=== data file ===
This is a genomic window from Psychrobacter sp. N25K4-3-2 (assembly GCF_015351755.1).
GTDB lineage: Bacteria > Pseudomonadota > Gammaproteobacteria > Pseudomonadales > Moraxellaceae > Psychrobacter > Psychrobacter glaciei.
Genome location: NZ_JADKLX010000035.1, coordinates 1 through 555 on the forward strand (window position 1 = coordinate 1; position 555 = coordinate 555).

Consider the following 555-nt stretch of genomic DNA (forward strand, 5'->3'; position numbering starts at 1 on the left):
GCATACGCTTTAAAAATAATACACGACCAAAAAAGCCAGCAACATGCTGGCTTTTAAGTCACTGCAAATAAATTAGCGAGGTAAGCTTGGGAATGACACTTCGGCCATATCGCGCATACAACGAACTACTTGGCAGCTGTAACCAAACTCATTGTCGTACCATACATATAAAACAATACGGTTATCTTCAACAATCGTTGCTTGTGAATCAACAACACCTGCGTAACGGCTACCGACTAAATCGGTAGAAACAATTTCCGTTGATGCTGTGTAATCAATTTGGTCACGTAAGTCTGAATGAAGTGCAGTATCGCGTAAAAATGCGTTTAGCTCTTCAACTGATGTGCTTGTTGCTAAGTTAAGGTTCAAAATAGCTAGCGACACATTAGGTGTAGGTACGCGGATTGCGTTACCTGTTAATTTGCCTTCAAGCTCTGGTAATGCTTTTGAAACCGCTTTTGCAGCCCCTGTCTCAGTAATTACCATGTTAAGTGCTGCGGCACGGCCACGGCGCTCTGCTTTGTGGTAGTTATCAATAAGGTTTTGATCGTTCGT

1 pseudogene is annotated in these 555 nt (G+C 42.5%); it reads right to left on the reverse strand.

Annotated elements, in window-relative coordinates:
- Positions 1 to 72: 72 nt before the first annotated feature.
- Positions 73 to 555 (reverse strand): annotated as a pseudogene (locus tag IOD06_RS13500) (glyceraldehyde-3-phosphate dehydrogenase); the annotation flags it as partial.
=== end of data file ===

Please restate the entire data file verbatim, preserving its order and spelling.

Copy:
This is a genomic window from Psychrobacter sp. N25K4-3-2 (assembly GCF_015351755.1).
GTDB lineage: Bacteria > Pseudomonadota > Gammaproteobacteria > Pseudomonadales > Moraxellaceae > Psychrobacter > Psychrobacter glaciei.
Genome location: NZ_JADKLX010000035.1, coordinates 1 through 555 on the forward strand (window position 1 = coordinate 1; position 555 = coordinate 555).

Consider the following 555-nt stretch of genomic DNA (forward strand, 5'->3'; position numbering starts at 1 on the left):
GCATACGCTTTAAAAATAATACACGACCAAAAAAGCCAGCAACATGCTGGCTTTTAAGTCACTGCAAATAAATTAGCGAGGTAAGCTTGGGAATGACACTTCGGCCATATCGCGCATACAACGAACTACTTGGCAGCTGTAACCAAACTCATTGTCGTACCATACATATAAAACAATACGGTTATCTTCAACAATCGTTGCTTGTGAATCAACAACACCTGCGTAACGGCTACCGACTAAATCGGTAGAAACAATTTCCGTTGATGCTGTGTAATCAATTTGGTCACGTAAGTCTGAATGAAGTGCAGTATCGCGTAAAAATGCGTTTAGCTCTTCAACTGATGTGCTTGTTGCTAAGTTAAGGTTCAAAATAGCTAGCGACACATTAGGTGTAGGTACGCGGATTGCGTTACCTGTTAATTTGCCTTCAAGCTCTGGTAATGCTTTTGAAACCGCTTTTGCAGCCCCTGTCTCAGTAATTACCATGTTAAGTGCTGCGGCACGGCCACGGCGCTCTGCTTTGTGGTAGTTATCAATAAGGTTTTGATCGTTCGT

1 pseudogene is annotated in these 555 nt (G+C 42.5%); it reads right to left on the reverse strand.

Annotated elements, in window-relative coordinates:
- Positions 1 to 72: 72 nt before the first annotated feature.
- Positions 73 to 555 (reverse strand): annotated as a pseudogene (locus tag IOD06_RS13500) (glyceraldehyde-3-phosphate dehydrogenase); the annotation flags it as partial.